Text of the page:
If you were to echo $key=$val, the output would be:

mykey=myval

That, being the final result of string parsing, is what will be executed by eval, hence the result of the echo statement at the end...



Example 3:

Adding more indirection to Example 2

$ keyA="keyB"
$ valA="valB"
$ keyB="that"
$ valB="amazing"
$ eval eval \$$keyA=\$$valA
$ echo $that
amazing

The above is a bit more complicated than the previous example, relying more heavily on the parsing-order and peculiarities of bash. The eval line would roughly get parsed internally in the following order (note the following statements are pseudocode, not real code, just to attempt to show how the statement would get broken down into steps internally to arrive at the final result).

 eval eval \$$keyA=\$$valA  # substitution of $keyA and $valA by interpreter
 eval eval \$keyB=\$valB    # convert '$' + name-strings to real vars by eval
 eval $keyB=$valB           # substitution of $keyB and $valB by interpreter
 eval that=amazing          # execute string literal 'that=amazing' by eval

If the assumed parsing order doesn't explain what eval is doing enough, the third example may describe the parsing in more detail to help clarify what is going on.



Example 4:

Discover whether vars, whose names are contained in strings, themselves contain string values.

a="User-provided"
b="Another user-provided optional value"
c=""

myvarname_a="a"
myvarname_b="b"
myvarname_c="c"

for varname in "myvarname_a" "myvarname_b" "myvarname_c"; do
    eval varval=\$$varname
    if [ -z "$varval" ]; then
        read -p "$varname? " $varname
    fi
done

In the first iteration:

varname="myvarname_a"

Bash parses the argument to eval, and eval sees literally this at runtime:

eval varval=\$$myvarname_a

The following pseudocode attempts to illustrate how bash interprets the above line of real code, to arrive at the final value executed by eval. (the following lines descriptive, not exact bash code):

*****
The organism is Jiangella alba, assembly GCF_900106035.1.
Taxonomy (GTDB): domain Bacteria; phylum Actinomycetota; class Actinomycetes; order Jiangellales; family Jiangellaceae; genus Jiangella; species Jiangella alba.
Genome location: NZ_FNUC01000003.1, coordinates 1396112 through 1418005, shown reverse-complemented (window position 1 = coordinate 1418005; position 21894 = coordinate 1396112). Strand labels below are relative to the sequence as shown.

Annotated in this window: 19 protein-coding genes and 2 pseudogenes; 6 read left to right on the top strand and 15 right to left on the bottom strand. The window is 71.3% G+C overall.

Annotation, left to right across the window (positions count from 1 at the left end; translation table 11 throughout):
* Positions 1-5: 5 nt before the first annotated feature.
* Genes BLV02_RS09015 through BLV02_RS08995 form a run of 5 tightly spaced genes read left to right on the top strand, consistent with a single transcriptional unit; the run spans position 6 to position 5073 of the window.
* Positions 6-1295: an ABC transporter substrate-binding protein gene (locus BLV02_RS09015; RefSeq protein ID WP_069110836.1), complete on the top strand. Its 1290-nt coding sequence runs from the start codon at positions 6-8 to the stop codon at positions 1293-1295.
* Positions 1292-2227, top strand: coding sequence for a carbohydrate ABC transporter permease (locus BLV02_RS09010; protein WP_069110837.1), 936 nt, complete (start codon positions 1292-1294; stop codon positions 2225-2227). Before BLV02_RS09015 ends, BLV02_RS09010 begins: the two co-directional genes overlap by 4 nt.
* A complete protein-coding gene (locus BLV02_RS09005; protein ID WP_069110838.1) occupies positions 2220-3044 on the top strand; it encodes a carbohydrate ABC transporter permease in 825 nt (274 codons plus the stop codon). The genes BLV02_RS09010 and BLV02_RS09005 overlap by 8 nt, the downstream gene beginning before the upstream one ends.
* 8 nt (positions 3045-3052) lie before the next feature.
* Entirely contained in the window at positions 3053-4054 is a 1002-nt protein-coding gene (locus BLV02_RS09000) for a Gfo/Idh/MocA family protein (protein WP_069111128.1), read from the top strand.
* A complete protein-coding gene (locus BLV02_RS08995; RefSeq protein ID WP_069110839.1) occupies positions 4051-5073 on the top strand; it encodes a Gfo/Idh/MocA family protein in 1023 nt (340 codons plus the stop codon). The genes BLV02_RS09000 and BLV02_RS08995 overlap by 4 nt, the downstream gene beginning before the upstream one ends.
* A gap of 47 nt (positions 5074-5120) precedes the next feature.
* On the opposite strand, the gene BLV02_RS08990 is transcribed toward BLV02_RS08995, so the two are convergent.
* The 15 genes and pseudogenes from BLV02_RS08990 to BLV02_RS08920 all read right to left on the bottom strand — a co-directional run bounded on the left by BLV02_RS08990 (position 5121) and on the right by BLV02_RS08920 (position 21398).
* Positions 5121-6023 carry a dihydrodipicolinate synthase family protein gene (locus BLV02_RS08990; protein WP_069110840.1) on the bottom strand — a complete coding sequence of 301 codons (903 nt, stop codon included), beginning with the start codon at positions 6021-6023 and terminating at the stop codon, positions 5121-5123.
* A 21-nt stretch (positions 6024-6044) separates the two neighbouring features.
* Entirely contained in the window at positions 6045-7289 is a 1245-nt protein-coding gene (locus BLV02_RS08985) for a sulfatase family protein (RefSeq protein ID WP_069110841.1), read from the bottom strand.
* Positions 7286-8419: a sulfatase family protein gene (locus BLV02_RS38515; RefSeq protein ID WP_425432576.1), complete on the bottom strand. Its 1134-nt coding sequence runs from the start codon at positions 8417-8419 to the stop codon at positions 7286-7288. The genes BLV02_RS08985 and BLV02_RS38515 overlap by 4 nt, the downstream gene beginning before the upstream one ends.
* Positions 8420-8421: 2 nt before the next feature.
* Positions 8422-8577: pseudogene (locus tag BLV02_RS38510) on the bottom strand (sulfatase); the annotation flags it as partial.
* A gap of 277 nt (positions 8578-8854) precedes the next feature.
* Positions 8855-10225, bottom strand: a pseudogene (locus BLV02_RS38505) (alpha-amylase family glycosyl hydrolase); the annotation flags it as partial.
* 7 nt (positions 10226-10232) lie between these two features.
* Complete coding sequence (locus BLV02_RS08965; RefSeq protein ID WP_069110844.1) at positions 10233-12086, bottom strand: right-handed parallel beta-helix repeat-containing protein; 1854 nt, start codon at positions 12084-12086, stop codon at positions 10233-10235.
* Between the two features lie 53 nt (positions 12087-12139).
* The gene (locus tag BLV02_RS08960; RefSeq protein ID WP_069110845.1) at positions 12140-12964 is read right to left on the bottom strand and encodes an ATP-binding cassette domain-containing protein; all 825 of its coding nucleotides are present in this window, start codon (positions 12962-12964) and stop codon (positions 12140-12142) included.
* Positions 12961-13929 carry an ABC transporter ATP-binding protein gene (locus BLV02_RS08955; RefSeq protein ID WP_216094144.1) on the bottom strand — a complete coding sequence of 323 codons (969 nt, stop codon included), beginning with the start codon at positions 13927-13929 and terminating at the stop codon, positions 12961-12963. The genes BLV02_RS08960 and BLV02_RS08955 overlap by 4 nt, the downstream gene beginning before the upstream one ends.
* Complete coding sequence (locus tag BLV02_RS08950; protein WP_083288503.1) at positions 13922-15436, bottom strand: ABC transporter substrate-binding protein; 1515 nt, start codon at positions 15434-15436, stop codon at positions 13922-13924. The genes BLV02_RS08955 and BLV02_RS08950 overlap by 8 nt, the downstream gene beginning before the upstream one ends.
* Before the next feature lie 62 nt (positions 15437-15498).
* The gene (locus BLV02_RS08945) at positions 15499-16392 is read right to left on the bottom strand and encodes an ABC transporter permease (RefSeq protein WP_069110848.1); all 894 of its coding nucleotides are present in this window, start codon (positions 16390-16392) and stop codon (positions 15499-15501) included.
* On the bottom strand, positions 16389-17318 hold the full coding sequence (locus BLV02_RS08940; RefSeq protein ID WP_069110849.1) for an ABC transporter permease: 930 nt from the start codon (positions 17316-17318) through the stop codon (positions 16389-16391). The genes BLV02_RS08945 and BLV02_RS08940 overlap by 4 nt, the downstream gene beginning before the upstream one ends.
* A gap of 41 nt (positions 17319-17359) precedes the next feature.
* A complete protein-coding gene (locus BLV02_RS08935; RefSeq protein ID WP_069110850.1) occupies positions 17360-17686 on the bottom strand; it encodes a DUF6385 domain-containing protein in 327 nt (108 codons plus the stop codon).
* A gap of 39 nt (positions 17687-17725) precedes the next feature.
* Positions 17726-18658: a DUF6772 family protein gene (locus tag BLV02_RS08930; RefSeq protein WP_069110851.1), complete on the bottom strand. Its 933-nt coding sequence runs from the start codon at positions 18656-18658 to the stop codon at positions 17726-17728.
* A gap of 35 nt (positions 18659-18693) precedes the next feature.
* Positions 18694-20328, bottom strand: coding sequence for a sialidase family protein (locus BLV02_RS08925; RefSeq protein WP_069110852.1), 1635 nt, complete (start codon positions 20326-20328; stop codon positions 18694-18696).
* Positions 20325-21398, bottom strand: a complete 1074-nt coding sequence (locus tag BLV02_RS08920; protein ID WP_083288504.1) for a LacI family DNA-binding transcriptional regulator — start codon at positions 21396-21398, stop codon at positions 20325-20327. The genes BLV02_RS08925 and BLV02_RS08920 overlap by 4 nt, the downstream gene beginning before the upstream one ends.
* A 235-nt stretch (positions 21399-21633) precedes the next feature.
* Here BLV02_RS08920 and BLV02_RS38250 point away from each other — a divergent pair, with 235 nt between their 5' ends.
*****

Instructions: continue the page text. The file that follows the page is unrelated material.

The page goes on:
1. eval varval="\$" + "$varname"      # This substitution resolved in eval statement
2. .................. "$myvarname_a"  # $myvarname_a previously resolved by for-loop
3. .................. "a"             # ... to this value
4. eval "varval=$a"                   # This requires one more parsing step
5. eval varval="User-provided"        # Final result of parsing (eval executes this)

Once all the parsing is done, the result is what is executed, and its effect is obvious, demonstrating there is nothing particularly mysterious about eval itself, and the complexity is in the parsing of its argument.

varval="User-provided"

The remaining code in the example above simply tests to see if the value assigned to $varval is null, and, if so, prompts the user to provide a value.

I originally intentionally never learned how to use eval, because most people will recommend to stay away from it like the plague. However I recently discovered a use case that made me facepalm for not recognizing it sooner.

If you have cron jobs that you want to run interactively to test, you might view the contents of the file with cat, and copy and paste the cron job to run it. Unfortunately, this involves touching the mouse, which is a sin in my book.

Lets say you have a cron job at /etc/cron.d/repeatme with the contents:

*/10 * * * * root program arg1 arg2

You cant execute this as a script with all the junk in front of it, but we can use cut to get rid of all the junk, wrap it in a subshell, and execute the string with eval

eval $( cut -d ' ' -f 6- /etc/cron.d/repeatme)

The cut command only prints out the 6th field of the file, delimited by spaces. Eval then executes that command.

I used a cron job here as an example, but the concept is to format text from stdout, and then evaluate that text.

The use of eval in this case is not insecure, because we know exactly what we will be evaluating before hand.

I like the "evaluating your expression one additional time before execution" answer, and would like to clarify with another example.

var="\"par1 par2\""
echo $var # prints nicely "par1 par2"

function cntpars() {
  echo "  > Count: $#"
  echo "  > Pars : $*"
  echo "  > par1 : $1"
  echo "  > par2 : $2"

  if [[ $# = 1 && $1 = "par1 par2" ]]; then
    echo "  > PASS"
  else
    echo "  > FAIL"
    return 1
  fi
}

# Option 1: Will Pass
echo "eval \"cntpars \$var\""
eval "cntpars $var"

# Option 2: Will Fail, with curious results
echo "cntpars \$var"
cntpars $var

The Curious results in Option 2 are that we would have passed 2 parameters as follows:

  • First Parameter: "value